Yesterday’s Chipping Sparrow had me worried: it was flitting about so nervously trapped beneath the south portico that I assumed I’d find it dead this morning, from exhaustion if not from something else. Instead, I was greeted today by 2 Chipping Sparrows stuck in that spot this morning. Both are still moving fine and very active, but they’re going to have to figure out that flying down is their only way out.
As for the identification on these birds, I don’t have much to go on. From up in the rafters, I get only very quick glimpses of oblique angles and undersides. I managed these 2 photos today:
To separate autumn Chipping and Clay-colored sparrows, there are a few things on which to focus. In good light, I often rely simply on the warmer, buffier breast, flanks, and crown of Clay-colored to make the call, though I always prefer a clear view of the light brown rump, as opposed to Chippings’ gray rump. There is a gray rump visible in one of my photos (not one I posted), all but clinching Chipping Sparrow as the proper ID.
The head and facial pattern of Clay-colored is bold and conspicuously absent from these birds. Clay-colored shows a bright white mustache; this is absent on the birds in the photo. Also, the birds in the photo show dark lores. This is consistent with Chipping but not with Clay-colored. Thus, I’m pretty confident that these are Chipping Sparrows.
A crisp and cool night following a home football game made for lots of birds on the move and, evidently, quite a few coming into campus. I found this morning 3 dead Lincoln’s Sparrows: southwest alcove, southwest peninsula, and southern portico. I found a dead Grasshopper Sparrow at the northwest alcove.
Trapped birds consisted of a Song Sparrow that I pushed away from the southwest alcove, and a Chipping Sparrow in the rafters of the southern portico, apparently unable to figure out that flying down was the key to getting out.
I found 3 Lincoln’s and 1 Song Sparrow potentially trapped at the north entrance today. I’m only reporting them unofficially, and I won’t count them among my definitively trapped birds. All four were active and flying around strongly.
Last Sunday the 18th, I found a White-throated Sparrow at the southwest alcove and a Lincoln’s Sparrow at the entrance at the end of that alcove. There were also two trapped Lincoln’s Sparrows at the north entrance that I first found near the curved northeastern wall.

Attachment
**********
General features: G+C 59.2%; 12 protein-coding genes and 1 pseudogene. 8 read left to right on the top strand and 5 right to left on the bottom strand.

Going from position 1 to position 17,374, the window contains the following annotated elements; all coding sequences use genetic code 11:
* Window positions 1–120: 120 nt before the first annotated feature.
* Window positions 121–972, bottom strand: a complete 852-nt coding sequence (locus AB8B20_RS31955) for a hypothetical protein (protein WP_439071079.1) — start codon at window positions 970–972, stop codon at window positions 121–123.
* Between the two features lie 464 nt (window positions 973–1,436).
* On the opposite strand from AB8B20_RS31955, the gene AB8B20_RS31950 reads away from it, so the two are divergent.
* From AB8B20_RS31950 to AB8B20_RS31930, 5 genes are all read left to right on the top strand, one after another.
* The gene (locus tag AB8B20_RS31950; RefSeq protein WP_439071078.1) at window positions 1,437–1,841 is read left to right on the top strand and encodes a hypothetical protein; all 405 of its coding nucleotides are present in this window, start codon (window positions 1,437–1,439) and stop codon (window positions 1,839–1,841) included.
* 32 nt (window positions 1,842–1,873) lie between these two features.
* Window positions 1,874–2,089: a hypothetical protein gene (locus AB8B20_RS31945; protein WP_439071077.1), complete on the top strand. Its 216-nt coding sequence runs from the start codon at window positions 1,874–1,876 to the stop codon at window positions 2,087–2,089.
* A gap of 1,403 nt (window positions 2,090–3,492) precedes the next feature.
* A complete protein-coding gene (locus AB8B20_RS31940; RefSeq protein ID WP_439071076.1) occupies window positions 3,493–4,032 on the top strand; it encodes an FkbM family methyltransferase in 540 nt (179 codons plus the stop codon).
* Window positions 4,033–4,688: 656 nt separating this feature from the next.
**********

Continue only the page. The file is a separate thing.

The story is a bit more complicated, however.
I was contacted over the weekend by Krista Pike who said that she had found a dead sparrow inside the Noble Research Center, and placed it outside for me to find. I wasn’t quite sure how to count a bird that died inside the building, but I ultimately decided to count it as any other unfortunate victim.
All right, it’s been several days so I’m comfortable listing that Lincoln’s Sparrow as trapped. It’s still in fine shape, but I watched it bump a window (gently) as it tried to evade me. There were at least two others and I think a Nashville Warbler hanging out in the trees by the main north entrance to the NRC this morning. It could be there are 4 trapped birds there, but I’m being conservative about how I catalog them because they are all flying strongly, etc.
Not so lucky were three other sparrows this morning. I found a Lincoln’s Sparrow at the southeast alcove and a Lincoln’s and Song Sparrow together at the south portico. All were in great shape with fat = 2 or 3. The Lincoln’s were both hatch-year; the Song was after hatch-year.
there’s a Lincoln’s Sparrow that has been hanging around the north entrance for a few days. It doesn’t appear trapped in the having-collided sense, but I’m keeping my eye on it.
There was also a Vesper Sparrow on the lawn to the north of the NRC. I think that’s the first one I’ve found on campus.